Chickens that are already weak, like those that are low in the pecking order, sick, or dealing with other parasites, will have a harder time with scaly leg mites.

There are different ways people suggest treating scaly leg mites, but I think the most natural method works best. 

  • Warm water mixed with Epsom salts should be used to soak the chicken’s legs and feet.
  • After that, spray their legs and feet with a product called Strong Animals Chicken Essentials Bye-Bye, Boo-Boos. Do this right after the soak. 
  • Next, cover all the affected areas with a thick layer of petroleum jelly. Some people also use Vicks Vaporub because the mites don’t like the menthol in it and start to leave. To really help, you may need to repeat these steps a few times over a week. 
  • There are stronger treatments out there, too. For really bad cases, some vets might give Ivermectin, but it’s best to talk to your vet before trying it. 
  • Finally, you need to give your chicken coop a thorough cleaning (scrubbing and washing) to get rid of these pests, or they’ll just keep coming back.

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Dealing with these kinds of problems can be a hassle and not very fun when you’re raising chickens in your backyard. But, keeping their living space clean and dry can really help avoid most of these issues!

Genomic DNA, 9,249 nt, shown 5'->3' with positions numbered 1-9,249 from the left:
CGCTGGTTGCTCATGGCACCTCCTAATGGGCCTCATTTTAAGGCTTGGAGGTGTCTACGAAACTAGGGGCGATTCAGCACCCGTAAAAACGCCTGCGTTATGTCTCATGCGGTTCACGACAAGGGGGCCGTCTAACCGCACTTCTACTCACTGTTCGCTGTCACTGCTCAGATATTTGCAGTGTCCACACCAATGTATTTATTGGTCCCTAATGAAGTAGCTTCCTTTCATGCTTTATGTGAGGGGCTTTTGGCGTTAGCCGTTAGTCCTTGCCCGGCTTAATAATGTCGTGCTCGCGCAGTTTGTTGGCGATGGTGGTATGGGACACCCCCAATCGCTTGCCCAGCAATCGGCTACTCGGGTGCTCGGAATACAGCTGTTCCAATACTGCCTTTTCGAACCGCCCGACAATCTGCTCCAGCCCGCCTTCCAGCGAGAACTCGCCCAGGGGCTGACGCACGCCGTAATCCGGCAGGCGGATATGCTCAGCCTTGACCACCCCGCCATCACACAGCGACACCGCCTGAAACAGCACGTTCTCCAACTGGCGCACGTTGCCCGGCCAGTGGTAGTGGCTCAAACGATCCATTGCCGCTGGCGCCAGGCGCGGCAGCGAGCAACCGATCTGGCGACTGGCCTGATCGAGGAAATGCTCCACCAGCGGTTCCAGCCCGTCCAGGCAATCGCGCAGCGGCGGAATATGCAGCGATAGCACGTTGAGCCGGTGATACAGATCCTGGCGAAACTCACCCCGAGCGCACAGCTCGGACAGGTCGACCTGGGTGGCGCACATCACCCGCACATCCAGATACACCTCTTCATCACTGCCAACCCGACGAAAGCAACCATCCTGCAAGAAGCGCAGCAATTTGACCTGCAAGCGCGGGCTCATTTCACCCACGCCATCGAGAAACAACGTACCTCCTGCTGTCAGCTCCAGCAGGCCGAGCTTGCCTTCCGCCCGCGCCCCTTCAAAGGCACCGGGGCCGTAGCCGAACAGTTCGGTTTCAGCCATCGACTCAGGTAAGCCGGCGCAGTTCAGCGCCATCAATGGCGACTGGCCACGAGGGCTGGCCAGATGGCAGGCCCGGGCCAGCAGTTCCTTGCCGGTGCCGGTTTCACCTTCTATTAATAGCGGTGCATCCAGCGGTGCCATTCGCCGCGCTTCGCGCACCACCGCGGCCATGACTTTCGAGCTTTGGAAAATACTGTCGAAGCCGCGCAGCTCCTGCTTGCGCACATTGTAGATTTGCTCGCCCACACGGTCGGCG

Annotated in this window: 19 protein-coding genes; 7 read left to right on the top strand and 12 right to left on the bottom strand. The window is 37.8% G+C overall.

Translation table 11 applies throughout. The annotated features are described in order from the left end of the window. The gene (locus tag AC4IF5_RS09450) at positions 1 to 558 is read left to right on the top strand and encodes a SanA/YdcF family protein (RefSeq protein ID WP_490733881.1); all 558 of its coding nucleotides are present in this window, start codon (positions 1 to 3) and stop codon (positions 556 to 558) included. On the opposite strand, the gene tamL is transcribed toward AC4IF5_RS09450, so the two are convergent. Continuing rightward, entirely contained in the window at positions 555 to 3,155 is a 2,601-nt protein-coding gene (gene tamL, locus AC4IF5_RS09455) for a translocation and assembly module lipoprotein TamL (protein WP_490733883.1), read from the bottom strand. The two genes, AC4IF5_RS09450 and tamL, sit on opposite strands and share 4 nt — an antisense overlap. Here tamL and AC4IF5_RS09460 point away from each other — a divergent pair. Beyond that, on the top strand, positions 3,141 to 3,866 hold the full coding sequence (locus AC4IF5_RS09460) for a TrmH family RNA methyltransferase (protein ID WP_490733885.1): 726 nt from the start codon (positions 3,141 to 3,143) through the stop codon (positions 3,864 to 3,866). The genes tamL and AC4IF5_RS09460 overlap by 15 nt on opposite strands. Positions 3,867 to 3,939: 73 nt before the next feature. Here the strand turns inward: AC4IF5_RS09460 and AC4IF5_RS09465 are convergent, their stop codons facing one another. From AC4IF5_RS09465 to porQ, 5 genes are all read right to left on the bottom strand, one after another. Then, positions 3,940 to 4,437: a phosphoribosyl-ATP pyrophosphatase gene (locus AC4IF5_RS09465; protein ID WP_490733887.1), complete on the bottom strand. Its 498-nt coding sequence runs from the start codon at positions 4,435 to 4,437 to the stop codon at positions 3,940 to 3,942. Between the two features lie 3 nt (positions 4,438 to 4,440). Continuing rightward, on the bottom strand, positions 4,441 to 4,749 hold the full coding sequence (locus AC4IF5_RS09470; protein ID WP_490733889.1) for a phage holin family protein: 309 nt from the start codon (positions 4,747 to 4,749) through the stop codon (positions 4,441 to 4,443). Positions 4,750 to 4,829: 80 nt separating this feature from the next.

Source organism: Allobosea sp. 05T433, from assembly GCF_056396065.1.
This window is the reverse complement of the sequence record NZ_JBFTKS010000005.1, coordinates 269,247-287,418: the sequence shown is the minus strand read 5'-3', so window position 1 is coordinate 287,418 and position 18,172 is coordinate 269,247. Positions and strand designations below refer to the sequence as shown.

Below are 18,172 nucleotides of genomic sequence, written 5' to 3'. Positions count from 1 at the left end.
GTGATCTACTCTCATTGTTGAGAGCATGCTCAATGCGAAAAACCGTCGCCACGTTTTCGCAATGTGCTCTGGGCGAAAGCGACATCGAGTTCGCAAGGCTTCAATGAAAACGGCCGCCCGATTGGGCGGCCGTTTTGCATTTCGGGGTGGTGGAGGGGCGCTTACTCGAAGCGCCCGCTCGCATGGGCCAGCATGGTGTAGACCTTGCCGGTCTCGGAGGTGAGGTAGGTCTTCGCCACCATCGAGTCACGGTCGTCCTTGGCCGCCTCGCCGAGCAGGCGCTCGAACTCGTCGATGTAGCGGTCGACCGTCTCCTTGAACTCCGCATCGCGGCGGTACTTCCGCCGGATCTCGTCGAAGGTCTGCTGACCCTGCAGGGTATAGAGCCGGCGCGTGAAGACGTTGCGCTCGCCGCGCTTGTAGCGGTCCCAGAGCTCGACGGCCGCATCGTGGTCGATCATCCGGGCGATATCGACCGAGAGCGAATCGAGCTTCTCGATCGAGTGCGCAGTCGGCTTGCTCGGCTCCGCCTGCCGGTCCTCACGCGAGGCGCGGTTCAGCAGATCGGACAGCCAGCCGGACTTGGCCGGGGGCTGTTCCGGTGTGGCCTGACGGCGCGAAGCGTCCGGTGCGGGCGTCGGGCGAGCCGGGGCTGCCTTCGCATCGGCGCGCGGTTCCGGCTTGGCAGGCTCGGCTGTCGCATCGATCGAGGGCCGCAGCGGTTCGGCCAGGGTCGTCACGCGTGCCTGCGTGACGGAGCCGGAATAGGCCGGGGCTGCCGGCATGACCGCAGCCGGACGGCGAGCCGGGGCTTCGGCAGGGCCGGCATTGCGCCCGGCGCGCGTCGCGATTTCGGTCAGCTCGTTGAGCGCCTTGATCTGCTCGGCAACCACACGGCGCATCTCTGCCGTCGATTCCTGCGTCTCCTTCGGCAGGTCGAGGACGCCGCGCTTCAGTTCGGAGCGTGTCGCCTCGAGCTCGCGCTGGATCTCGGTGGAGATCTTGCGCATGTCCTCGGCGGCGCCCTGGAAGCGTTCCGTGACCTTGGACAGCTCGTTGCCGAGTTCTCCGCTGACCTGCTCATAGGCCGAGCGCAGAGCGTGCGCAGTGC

Cleaning out your coop thoroughly a few times a year, making sure it stays dry, using lots of bedding (the deep litter method), and using a product called Coop Recuperate can really make a difference for your chickens. 

It’s all about being ahead of the game when it comes to your chickens’ health and living conditions.

Another product I swear by is Preen Queen™. It’s a powder you can add to where your chickens take dust baths. 

It has natural citronella and peppermint oils in it, which pests like lice and mites don’t like, so they keep away from your chickens. It’s super easy to use; just sprinkle it where your chickens like to dust bathe, either in a spot you’ve set up or where they’ve made their own spots.